Constituency Review Submission from Killian Mangan
Submission ID: S55
While many of the other submissions so far have focused on the specific population increases within each constituency since the previous census, I would like to draw attention to the general democratic deficit that comes with our electoral system and how it is currently configured.
As we can see so clearly from recent political developments in the US, the UK, and France, among others, proportionality is one of the most important characteristics of a strong, fair, and stable political system. We are incredibly fortunate in Ireland to use the Single Transferable Vote system, which is viewed highly by the US electoral reform organisation FairVote (https://fairvote.org/our-reforms/ranked-choice-voting/) and is the highest-rated of the various mainstream electoral systems by the UK’s Electoral Reform Society (https://www.electoralreform.org.uk/voting-systems/types-of-voting-system/single-transferable-vote/). Key among their praise of the system is the high level of proportionality which it allows for.
However, In Ireland, this proportionality has been severely and excessively curtailed in a way which inherently benefits the larger parties and robs smaller political groupings of their democratic voice; in effect, cutting out important and valuable perspectives from the democratic process. This is due to the many smaller 3/4 seat constituencies which have been drawn previously. In reviewing the constituencies for Dáil elections, I believe it is essential for the legitimacy and stability of our political system that the focus is on creating larger 6 and 7 seat constituencies, which improve the proportionality of the Dáil, and ultimately improves the democratic representation of all voters. This must be done, where possible, with respect to maintaining county boundaries where-ever possible, as many other submissions have correctly highlighted.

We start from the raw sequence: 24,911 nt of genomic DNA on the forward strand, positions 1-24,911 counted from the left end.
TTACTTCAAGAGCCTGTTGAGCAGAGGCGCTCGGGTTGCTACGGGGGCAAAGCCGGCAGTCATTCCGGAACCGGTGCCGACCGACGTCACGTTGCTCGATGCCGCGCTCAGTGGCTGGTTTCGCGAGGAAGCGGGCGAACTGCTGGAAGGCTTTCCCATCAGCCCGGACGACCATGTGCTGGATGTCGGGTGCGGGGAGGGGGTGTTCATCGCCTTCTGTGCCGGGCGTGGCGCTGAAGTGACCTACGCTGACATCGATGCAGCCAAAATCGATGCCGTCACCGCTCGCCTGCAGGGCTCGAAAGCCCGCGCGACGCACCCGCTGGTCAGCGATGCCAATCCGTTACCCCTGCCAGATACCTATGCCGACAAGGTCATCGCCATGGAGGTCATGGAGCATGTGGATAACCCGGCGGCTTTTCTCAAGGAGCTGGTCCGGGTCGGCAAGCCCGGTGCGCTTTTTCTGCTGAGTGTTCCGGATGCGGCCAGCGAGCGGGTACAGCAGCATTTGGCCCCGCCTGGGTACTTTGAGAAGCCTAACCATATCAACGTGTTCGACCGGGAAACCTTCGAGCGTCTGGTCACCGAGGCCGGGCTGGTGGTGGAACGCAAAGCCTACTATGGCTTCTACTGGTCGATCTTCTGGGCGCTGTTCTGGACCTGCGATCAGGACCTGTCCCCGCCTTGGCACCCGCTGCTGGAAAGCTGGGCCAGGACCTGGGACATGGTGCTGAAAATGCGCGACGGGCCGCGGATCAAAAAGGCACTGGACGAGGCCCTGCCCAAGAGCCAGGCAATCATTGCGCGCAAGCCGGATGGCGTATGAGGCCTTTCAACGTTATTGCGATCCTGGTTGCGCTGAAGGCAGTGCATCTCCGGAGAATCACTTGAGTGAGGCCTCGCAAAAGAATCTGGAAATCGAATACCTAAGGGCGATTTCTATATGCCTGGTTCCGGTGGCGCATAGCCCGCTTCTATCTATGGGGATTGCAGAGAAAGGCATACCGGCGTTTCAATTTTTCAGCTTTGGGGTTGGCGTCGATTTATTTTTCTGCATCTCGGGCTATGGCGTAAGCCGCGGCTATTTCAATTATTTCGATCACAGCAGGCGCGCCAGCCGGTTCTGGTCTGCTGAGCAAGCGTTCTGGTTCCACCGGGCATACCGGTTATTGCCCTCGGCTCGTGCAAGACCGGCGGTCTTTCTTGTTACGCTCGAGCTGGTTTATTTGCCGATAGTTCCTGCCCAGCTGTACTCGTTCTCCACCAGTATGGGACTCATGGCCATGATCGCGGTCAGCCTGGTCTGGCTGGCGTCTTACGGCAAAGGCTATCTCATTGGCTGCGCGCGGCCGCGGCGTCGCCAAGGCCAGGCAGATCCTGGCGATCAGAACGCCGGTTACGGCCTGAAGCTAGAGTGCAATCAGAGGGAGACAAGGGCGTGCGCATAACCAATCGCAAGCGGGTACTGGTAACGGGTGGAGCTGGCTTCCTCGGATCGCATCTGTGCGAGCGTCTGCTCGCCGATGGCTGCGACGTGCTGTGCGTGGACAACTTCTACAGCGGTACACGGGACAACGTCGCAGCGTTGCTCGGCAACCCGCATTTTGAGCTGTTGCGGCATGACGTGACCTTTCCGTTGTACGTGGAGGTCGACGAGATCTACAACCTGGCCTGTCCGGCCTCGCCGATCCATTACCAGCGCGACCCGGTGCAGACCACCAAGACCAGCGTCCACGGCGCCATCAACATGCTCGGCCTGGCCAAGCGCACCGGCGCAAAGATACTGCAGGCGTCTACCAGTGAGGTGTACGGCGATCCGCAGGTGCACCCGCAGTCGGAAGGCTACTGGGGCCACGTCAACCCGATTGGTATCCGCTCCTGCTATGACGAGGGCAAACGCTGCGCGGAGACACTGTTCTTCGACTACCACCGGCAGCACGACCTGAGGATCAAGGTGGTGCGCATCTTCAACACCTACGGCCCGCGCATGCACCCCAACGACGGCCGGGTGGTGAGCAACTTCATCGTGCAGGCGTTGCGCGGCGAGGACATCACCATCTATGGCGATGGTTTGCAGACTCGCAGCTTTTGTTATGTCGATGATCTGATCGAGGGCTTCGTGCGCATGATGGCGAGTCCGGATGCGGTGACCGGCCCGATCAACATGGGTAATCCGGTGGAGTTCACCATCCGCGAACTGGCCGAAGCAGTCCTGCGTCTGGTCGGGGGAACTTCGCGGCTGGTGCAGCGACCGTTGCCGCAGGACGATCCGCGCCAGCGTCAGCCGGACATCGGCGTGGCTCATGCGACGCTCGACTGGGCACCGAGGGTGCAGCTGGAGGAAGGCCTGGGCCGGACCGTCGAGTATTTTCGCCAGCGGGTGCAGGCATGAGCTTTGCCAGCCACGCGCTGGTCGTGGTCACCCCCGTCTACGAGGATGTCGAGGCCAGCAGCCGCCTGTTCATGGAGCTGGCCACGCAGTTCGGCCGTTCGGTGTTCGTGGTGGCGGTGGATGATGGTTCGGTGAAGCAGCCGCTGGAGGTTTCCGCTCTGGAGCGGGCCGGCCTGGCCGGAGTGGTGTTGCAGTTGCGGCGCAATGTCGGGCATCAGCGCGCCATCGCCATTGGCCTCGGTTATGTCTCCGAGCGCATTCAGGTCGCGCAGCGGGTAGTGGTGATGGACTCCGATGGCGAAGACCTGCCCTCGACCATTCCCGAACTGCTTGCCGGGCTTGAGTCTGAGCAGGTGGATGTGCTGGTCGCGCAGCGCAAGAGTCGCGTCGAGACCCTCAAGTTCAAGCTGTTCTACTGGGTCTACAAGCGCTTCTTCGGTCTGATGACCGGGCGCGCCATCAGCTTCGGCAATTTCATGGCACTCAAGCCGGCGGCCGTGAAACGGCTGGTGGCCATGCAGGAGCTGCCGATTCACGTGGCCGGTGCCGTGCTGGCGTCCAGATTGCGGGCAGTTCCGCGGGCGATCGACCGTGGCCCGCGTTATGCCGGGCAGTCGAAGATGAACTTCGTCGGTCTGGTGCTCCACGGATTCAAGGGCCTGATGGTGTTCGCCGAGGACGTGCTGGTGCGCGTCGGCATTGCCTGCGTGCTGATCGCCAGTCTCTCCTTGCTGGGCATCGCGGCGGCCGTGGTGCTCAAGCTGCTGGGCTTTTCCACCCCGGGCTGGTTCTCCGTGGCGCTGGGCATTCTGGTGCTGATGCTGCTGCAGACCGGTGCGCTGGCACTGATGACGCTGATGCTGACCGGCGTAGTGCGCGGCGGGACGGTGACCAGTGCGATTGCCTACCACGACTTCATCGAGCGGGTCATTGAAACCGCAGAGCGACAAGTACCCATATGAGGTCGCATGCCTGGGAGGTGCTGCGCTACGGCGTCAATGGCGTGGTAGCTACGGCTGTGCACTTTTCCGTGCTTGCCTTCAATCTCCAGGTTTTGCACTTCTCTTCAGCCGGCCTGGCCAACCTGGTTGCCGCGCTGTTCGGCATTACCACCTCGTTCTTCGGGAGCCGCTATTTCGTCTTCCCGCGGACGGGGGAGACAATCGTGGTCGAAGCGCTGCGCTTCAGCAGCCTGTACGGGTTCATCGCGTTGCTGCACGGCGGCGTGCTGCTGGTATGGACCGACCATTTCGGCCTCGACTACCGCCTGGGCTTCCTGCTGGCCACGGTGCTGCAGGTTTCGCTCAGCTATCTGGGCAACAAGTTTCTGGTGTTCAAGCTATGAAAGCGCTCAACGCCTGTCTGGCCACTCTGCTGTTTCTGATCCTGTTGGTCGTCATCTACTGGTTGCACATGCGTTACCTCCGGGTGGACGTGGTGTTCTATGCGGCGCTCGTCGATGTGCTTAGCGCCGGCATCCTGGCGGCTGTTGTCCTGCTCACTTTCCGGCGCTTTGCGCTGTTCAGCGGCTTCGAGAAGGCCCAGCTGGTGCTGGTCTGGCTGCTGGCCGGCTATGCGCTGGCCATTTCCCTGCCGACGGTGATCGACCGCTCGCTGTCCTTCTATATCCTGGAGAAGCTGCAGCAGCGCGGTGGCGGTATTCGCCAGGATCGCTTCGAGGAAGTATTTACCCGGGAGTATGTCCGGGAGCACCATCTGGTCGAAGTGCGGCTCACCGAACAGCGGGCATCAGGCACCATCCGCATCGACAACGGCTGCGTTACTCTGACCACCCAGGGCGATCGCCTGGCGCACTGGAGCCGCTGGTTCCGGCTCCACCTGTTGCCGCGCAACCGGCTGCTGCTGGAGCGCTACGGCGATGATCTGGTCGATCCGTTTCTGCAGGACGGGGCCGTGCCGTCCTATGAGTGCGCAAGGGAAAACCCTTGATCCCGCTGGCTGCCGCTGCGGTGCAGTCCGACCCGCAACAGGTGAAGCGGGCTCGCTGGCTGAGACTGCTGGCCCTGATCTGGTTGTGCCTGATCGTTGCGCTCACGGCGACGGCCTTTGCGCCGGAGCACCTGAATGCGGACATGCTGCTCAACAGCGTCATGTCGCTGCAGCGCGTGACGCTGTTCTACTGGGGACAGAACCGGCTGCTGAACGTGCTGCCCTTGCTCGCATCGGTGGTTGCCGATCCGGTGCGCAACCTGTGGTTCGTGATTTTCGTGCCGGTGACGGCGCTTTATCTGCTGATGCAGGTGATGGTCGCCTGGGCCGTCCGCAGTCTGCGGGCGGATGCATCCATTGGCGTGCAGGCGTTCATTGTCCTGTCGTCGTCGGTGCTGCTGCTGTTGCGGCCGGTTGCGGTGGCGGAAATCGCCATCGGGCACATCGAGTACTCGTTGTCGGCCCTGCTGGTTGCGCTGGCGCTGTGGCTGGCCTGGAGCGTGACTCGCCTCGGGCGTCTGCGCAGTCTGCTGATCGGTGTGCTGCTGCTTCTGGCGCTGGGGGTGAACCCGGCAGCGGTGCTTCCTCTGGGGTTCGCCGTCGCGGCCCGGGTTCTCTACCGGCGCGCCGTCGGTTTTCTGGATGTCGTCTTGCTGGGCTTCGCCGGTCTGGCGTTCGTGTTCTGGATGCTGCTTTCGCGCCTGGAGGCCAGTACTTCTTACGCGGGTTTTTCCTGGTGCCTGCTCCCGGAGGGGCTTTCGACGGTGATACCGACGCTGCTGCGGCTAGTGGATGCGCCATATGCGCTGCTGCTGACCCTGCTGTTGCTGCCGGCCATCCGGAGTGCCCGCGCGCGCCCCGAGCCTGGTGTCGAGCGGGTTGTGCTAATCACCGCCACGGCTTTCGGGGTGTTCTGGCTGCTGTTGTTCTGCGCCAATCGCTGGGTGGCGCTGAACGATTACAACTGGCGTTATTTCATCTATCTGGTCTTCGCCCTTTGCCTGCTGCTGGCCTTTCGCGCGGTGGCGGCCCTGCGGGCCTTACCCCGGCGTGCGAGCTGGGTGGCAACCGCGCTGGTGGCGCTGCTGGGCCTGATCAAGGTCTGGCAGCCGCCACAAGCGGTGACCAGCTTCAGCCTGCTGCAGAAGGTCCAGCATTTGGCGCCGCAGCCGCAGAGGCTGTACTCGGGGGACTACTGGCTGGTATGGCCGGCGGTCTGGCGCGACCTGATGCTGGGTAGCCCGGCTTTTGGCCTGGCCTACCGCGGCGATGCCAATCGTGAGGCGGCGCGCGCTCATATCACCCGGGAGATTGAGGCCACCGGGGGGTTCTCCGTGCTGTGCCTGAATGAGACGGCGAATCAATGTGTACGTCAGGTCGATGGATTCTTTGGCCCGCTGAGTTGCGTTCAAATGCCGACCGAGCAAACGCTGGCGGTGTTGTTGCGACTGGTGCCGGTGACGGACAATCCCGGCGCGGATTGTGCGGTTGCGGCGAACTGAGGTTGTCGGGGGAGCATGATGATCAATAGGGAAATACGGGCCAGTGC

Ireland is considered to have the most centralised political system in the entire OECD
(https://www.oecd.org/regional/regional-policy/profile-Ireland.pdf), and the local government reforms of 2014 have already severely curtailed the democratic representation of our citizens, so an effort should be made to maximise the democratic representation of voters at a national level to as close to the ‘1 member per 20,000 of the population’ (as defined in the Constitution) as possible, in order to ensure that our democracy thrives into the future.
Thank you for your time and I look forward to hearing the outcome of this public consultation.